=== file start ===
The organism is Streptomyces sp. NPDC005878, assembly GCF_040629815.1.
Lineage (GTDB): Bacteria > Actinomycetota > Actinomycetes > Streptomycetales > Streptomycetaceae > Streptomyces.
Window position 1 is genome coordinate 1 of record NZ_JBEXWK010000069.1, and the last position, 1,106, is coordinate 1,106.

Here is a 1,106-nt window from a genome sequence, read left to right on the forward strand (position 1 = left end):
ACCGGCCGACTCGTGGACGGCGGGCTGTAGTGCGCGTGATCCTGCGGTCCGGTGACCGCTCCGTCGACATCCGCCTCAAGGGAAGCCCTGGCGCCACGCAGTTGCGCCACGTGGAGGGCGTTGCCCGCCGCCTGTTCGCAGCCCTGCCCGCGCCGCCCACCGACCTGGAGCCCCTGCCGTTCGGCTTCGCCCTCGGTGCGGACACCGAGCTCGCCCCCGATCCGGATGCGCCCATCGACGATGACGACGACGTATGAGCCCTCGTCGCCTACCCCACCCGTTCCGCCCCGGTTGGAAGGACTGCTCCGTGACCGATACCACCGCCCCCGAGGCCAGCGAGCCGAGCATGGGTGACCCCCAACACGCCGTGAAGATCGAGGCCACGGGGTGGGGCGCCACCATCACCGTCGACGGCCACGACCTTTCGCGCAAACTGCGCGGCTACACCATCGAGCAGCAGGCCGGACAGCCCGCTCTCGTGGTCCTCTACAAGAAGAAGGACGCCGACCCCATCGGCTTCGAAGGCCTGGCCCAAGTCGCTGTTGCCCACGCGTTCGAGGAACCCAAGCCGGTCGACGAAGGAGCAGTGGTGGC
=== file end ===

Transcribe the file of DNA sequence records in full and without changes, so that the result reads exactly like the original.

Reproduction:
The organism is Streptomyces sp. NPDC005878, assembly GCF_040629815.1.
Lineage (GTDB): Bacteria > Actinomycetota > Actinomycetes > Streptomycetales > Streptomycetaceae > Streptomyces.
Window position 1 is genome coordinate 1 of record NZ_JBEXWK010000069.1, and the last position, 1,106, is coordinate 1,106.

Here is a 1,106-nt window from a genome sequence, read left to right on the forward strand (position 1 = left end):
ACCGGCCGACTCGTGGACGGCGGGCTGTAGTGCGCGTGATCCTGCGGTCCGGTGACCGCTCCGTCGACATCCGCCTCAAGGGAAGCCCTGGCGCCACGCAGTTGCGCCACGTGGAGGGCGTTGCCCGCCGCCTGTTCGCAGCCCTGCCCGCGCCGCCCACCGACCTGGAGCCCCTGCCGTTCGGCTTCGCCCTCGGTGCGGACACCGAGCTCGCCCCCGATCCGGATGCGCCCATCGACGATGACGACGACGTATGAGCCCTCGTCGCCTACCCCACCCGTTCCGCCCCGGTTGGAAGGACTGCTCCGTGACCGATACCACCGCCCCCGAGGCCAGCGAGCCGAGCATGGGTGACCCCCAACACGCCGTGAAGATCGAGGCCACGGGGTGGGGCGCCACCATCACCGTCGACGGCCACGACCTTTCGCGCAAACTGCGCGGCTACACCATCGAGCAGCAGGCCGGACAGCCCGCTCTCGTGGTCCTCTACAAGAAGAAGGACGCCGACCCCATCGGCTTCGAAGGCCTGGCCCAAGTCGCTGTTGCCCACGCGTTCGAGGAACCCAAGCCGGTCGACGAAGGAGCAGTGGTGGC